Smokers are treated as social outcasts or second class citizens as it is. Itís to bad that after being labeled as such, the first class citizens call on them to supplement the programs and assistance they desire, and are at risk of loosing, at no cost to themselves.



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Comments

The following comments are for "Highly Agitated"
by The Hal

Smoke up
First, I like the way this is written. It's well written and easy to read because it pulls you right along. Great job.

On the topic I'd like to say that I agree with you. I don't smoke any longer, but the hypocracy of the politicians irks me. They say they are merely raising the taxes to help people with bad habits quit. In reality it's an easy way to fund programs with out taxing the rich, which most politicians tend to be. You see, if they really wanted to help people quit they'd merely make cigarettes illegal. Of course then they'd loose mucho tax dollars.

Thanks hal for the good read, but damn, now I'm all pissed off.

Parteepants

( Posted by: Richard Dani [Member] On: March 2, 2002 )

no complaints
I seem to have a problem with what everyone's saying today. The last three comments of mine have been for editorials. :)

Anyways, smokers don't seem to have any valid complaints when they keep on paying for the increasingly expensive packs of cigarettes. I know people who wouldn't care if the costs rose to twice what they are now. They're not rich, either, and they're not happy about it, but they'll buy them anyways. It's not a real complaint, it seems.

It's pretty non-direct, but also think that the increase in revenues from the increase in cigarette taxes allows for cuts in other taxes that people would otherwise not enjoy. It's very reciprocal, and at the end of the day we get to try and fund public schools, no?

Tachyon One

( Posted by: TachyonOne [Member] On: March 3, 2002 )

No, not schools
The funding for schools mostly comes from local real estate taxes. A small part comes from your state's taxes and an even smaller portion comes from the federal gov't. Actually, the fed. gov't's part is so small it's almost none existent.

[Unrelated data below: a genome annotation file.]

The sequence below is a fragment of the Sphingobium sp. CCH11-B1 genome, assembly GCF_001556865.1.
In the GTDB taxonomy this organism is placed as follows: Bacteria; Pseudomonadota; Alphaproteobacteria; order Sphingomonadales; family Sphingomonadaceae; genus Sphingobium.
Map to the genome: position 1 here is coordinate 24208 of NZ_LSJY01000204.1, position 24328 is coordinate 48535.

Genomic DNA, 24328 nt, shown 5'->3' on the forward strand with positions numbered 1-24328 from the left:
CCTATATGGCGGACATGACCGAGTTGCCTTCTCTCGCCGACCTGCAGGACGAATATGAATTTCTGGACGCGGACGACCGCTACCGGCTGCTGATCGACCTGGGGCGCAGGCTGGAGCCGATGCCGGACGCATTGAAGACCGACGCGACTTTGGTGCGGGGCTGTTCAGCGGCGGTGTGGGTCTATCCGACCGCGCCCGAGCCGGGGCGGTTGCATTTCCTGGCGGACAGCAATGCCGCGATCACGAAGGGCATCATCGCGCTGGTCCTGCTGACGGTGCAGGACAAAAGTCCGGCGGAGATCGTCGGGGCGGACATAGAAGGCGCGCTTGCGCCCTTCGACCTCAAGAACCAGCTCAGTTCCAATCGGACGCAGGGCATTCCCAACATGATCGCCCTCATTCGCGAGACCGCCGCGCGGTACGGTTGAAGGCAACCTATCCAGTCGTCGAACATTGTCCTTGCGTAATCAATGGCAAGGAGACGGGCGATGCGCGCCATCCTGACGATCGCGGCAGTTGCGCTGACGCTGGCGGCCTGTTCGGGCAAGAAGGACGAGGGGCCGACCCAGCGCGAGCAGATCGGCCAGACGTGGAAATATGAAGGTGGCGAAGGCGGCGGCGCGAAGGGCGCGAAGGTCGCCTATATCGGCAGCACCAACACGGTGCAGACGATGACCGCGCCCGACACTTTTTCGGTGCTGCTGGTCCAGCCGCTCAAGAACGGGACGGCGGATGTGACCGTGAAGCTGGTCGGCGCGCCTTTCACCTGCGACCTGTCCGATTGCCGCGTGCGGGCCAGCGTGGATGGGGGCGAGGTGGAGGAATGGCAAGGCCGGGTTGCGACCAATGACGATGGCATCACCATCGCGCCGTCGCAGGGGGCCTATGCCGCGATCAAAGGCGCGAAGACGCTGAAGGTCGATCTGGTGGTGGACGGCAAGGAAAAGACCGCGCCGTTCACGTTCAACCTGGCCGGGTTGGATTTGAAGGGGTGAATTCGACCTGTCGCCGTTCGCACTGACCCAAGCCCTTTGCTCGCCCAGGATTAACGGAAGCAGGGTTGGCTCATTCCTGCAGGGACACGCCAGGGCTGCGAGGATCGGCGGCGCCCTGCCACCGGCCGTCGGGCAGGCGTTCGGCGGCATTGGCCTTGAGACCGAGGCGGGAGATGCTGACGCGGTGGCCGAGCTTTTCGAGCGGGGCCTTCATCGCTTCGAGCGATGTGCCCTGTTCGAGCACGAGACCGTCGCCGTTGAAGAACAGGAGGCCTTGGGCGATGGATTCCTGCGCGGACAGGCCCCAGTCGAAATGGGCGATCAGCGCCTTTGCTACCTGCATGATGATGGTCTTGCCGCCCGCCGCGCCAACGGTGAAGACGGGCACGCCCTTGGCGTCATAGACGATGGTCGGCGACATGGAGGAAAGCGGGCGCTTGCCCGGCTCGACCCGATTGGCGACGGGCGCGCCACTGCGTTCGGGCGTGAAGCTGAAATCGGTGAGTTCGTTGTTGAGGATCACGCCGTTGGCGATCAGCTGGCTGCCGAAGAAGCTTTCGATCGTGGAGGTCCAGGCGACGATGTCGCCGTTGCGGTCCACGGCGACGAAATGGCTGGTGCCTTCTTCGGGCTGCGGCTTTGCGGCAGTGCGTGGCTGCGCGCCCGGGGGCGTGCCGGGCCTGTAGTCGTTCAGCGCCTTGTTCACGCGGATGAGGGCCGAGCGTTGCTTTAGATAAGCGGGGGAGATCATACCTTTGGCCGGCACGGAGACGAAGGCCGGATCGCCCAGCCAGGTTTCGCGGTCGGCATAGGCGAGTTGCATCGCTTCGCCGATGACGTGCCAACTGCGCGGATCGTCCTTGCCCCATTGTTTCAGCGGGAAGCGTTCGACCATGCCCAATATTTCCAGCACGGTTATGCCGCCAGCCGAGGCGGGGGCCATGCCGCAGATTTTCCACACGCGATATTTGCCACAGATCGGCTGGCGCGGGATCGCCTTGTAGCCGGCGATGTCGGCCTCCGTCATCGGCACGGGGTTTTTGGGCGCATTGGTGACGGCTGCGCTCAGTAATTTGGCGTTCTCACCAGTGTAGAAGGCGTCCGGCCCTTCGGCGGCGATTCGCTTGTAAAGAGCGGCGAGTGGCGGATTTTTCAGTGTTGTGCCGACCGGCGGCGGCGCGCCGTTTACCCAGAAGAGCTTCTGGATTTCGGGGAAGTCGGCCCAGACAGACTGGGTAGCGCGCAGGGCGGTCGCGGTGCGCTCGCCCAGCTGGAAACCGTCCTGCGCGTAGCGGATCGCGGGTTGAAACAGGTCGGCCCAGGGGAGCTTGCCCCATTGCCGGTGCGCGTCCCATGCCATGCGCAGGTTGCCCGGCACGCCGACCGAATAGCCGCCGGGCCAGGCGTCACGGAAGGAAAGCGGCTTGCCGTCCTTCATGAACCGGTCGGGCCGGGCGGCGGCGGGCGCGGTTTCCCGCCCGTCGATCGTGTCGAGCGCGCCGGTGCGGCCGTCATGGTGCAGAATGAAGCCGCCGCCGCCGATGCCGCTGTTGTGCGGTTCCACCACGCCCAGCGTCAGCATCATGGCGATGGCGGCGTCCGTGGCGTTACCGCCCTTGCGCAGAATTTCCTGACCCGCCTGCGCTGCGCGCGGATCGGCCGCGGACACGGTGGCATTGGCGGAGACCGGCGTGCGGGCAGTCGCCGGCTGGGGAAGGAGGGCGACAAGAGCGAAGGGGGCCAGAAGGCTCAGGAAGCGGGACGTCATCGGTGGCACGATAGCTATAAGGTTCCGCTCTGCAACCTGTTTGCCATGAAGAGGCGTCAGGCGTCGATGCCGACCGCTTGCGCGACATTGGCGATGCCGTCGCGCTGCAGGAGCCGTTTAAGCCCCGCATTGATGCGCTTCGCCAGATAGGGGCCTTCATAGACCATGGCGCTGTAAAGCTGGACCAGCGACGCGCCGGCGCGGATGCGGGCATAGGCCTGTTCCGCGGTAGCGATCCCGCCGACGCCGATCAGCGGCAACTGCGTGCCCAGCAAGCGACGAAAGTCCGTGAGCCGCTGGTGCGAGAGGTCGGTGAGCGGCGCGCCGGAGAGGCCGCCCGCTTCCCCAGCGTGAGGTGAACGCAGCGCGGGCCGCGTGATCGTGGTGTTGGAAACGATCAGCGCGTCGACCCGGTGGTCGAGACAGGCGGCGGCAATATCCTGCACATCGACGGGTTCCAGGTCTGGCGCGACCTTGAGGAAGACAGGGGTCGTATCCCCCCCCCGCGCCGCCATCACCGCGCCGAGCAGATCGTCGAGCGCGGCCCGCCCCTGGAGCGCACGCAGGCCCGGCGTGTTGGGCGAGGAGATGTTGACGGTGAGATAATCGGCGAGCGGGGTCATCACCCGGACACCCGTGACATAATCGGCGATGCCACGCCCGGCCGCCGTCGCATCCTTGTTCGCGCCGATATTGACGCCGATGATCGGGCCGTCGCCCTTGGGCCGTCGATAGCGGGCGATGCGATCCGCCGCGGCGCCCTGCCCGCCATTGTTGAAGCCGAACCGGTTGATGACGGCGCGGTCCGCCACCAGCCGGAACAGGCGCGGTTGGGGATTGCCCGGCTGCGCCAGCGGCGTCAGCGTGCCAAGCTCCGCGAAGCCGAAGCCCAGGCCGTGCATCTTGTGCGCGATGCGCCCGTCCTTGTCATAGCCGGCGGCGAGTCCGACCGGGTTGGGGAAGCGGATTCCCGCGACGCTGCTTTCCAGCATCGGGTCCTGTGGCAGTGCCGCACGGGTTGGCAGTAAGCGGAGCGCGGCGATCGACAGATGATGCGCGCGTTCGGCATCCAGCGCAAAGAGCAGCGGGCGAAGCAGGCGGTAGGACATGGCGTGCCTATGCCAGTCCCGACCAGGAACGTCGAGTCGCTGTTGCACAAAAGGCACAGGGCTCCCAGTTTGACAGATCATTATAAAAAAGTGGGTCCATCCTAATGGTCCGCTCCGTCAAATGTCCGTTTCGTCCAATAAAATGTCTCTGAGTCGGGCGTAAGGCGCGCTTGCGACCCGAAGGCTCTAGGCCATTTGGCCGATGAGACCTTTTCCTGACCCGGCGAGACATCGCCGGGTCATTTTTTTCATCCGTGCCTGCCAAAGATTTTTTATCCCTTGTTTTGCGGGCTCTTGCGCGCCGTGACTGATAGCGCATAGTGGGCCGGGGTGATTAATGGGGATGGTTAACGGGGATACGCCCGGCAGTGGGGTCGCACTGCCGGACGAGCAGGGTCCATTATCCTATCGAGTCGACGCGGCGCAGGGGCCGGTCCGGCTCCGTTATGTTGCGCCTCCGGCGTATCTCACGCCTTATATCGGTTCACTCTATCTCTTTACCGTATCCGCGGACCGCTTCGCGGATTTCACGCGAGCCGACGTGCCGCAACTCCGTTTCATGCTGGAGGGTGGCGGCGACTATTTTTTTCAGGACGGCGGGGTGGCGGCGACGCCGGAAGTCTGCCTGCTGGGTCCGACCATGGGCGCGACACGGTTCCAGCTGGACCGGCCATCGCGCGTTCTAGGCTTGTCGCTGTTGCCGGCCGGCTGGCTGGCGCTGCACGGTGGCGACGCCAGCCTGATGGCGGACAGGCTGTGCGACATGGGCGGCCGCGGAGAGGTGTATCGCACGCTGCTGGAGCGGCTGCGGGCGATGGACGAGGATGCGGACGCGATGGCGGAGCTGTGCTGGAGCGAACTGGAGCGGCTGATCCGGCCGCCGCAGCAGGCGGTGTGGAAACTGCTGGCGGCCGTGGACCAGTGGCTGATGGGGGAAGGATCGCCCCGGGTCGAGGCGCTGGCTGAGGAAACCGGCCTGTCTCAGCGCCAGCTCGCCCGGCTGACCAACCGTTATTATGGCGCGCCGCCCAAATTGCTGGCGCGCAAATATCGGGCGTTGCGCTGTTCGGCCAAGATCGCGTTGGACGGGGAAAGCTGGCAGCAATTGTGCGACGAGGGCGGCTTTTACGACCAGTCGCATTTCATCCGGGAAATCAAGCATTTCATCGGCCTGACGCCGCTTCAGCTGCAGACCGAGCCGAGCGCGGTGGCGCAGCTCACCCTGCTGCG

Most of the cigarette tax money goes to fund state run programs and expenses, like roads, institutions and salaries. By raising cigarette taxes, politicians can lower the taxes of the wealthy or at least keep them same. That's what's messed up about it. Don't tell me you're raising the cigarette tax to help smokers quit when you're already budgeting how you're going to spend the tax money raised.

Basically, it's a politically correct way to tax the poor instead of the wealthy. And I'll say it again, if they really wanted to help smokers quit, they wouldn't raise the taxes, they'd make smoking illegal.

The funny thing is, non-smokers are like, "Yeah, raise the taxes on those filthy bastards." But what's going to happen a few years down the road? While cigarette taxes don't affect them now, it will in a few years. I guarantee you'll see sin taxes on fast food, soda's and coffee. Why? because they're all addictive and it's easy to dress it up as a "noble" tax.

Anyway, that's my cent and a half.

Bye now,

Parteepants

( Posted by: Richard Dani [Member] On: March 3, 2002 )

Re: No complaints
I guess you choose to ignore the fact that cigarette smokers are addicted to a particular substance that is only different in the sense that it is not called a drug. Do you see drug users quit because the cost goes up? No. Why? Because they are addicted. I have chosen to quit many times, and failed.

And no valid complaint? That is easy to say when you don't happen to populate a particular segment of society being targeted for unjust treatment because of their addiction.

How about if they slapped a Five dollar a month tax on internet connections? Do you think that would inspire internet users to complain about an unjust tax just because they 'choose' to get connected? Damn skippy it would. I would no sooner quit using the internet than I would quit smoking. Both are adictive habits, one is due to a particular substance, the other due to an overwelming desire to learn, communicate, or to access entertainment. Whatever.

Of course, internet users are not considered quite the social outcasts as smokers are... Our rights seem to be limited unfairly in that sense...

( Posted by: The Hal [Member] On: March 3, 2002 )